A Bow To Bowie As Arthouse Film Biz Faces Reckoning – Specialty Box Office

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Brett Morgen’s Moonage Daydream swept up a cool $922,000 at the domestic box office this weekend, while an impressive array of top industry players took Saturday to mull the global future of arthouse film. The real test — of specialty’s core adult audience willingness to return to cinemas — starts this fall, according to execs at the Zurich Summit, an in-person event straddling the Zurich Film Festival.

A24 acquisitions and distribution specialist David Laub, and Sierra/Affinity executive Kristen Figeroid said it’s been hard to get a picture of what older audiences will do in a more normalized situation. Last fall, there were highly infectious new Covid variants in the news. This fall, there aren’t (or so it seems). Last fall, there were few new films. Now the flow of content is much steadier and there have been some standouts (Mrs. Harris Goes To Paris). Young people have returned to cinemas, including to indie fare (led by A24’s smash hit Everything Everywhere All At Once) if it skews younger. That’s good but doesn’t solve the adult-demo conundrum.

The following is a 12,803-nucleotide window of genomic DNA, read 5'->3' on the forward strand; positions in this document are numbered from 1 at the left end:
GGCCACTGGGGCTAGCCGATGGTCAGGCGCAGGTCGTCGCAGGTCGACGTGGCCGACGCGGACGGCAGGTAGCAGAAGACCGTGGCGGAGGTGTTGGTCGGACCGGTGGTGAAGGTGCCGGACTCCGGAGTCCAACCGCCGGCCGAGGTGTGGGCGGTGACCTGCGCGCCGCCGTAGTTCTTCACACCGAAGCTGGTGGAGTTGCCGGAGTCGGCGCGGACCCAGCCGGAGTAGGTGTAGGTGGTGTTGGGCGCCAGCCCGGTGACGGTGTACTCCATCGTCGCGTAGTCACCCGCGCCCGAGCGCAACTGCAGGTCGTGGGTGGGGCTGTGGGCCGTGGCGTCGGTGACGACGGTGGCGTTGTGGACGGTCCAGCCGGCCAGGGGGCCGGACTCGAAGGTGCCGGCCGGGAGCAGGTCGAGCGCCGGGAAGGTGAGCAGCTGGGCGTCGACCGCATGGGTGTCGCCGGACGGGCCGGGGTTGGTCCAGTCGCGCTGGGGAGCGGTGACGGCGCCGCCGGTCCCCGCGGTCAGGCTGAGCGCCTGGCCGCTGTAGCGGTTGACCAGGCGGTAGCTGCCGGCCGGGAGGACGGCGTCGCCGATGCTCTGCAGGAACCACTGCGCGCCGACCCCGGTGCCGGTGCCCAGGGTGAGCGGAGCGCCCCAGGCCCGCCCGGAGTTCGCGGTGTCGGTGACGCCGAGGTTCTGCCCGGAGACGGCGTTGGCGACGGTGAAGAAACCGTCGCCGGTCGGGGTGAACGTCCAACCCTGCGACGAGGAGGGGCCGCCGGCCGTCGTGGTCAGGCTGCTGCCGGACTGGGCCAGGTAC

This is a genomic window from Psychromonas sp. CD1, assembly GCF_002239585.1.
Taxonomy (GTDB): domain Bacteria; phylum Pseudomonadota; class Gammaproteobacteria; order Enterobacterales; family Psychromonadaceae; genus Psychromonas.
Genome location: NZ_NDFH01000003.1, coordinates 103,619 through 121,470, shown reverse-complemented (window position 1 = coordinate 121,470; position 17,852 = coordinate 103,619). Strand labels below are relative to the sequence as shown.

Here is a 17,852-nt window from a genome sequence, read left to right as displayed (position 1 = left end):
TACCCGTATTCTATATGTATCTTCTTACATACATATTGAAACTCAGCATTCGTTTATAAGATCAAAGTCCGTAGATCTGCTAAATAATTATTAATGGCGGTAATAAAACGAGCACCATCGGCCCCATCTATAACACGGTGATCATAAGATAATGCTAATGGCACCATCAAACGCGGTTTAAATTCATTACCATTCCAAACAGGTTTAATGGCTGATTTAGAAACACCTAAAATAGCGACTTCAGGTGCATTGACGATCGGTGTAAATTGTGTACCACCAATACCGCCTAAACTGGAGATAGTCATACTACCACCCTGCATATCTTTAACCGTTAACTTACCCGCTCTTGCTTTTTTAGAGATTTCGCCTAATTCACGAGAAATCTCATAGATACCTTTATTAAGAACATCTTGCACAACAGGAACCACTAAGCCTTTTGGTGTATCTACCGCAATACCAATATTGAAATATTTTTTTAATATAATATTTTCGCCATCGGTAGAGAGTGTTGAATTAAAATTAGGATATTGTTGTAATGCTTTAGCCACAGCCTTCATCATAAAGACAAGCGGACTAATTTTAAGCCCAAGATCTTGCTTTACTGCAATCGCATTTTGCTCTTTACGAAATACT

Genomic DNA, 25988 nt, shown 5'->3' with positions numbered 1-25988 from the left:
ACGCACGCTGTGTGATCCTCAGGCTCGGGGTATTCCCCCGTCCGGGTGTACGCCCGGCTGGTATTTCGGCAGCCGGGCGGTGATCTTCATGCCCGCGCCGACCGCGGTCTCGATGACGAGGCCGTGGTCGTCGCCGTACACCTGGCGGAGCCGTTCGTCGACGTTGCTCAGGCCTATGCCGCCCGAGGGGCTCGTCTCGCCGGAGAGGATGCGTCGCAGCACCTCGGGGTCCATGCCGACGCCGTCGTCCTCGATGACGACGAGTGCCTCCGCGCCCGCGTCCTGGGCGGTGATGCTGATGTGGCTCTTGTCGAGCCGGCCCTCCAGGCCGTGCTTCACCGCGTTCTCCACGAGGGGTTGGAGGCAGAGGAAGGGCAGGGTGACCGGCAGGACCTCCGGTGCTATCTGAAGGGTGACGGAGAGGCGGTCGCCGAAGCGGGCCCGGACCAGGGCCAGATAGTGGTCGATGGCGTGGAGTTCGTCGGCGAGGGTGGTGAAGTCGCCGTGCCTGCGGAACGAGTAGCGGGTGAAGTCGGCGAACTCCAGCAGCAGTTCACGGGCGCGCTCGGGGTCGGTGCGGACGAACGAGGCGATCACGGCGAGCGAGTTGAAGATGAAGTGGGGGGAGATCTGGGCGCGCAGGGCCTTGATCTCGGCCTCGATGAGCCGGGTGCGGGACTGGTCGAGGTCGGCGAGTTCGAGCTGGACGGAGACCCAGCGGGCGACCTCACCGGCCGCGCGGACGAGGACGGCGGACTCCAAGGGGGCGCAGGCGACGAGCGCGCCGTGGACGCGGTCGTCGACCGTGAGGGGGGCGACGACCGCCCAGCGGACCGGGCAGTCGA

Leaders from Neon, Sony Pictures Classics and others at the Summit also debated the impact of streaming on specialty film, the challenges of financing indie projects, and of finding crews when you do. See Deadline’s full coverage here.

Brett Morgen

This weekend in specialty: Holdover Moonage Daydream — 91% with critics, 81% with audiences on Rotten Tomatoes — remains a draw in week two on 733 screens with a PSA of $1,258 and a cume of $2.6 million. This is a big expansion from 170 locations last week (all Imax), which repped the number-one music doc opening post-pandemic, and the best opening for a post-Covid documentary on less than 200 screens.

Greenwich Entertainment’s Buried: The 1982 Alpine Meadows Avalanche grossed $18,358 on 8 screens for a PSA of $2,275. The story of the deadliest avalanche at a U.S. ski resort and the third deadliest in U.S. history, opened regionally in San Francisco, Reno and Tahoe City. It will adds 55 more screens in 36 markets this week.

Pantelion Films’ Cuando Sea Joven took in $27,000 at 315 locations ($857 PSA). The story of a 70-year-old woman who gets a second chance to realize her musical ambitions when she magically becomes her 22-year-old self, and the lead singer in her grandson’s band.

Railway Children from Blue Fox Entertainment came in at $265K on 932 screens. The reboot of a British family film from the 1970s about four children in WW2 England has grossed $3.4 million the U.K. where it was released in July.

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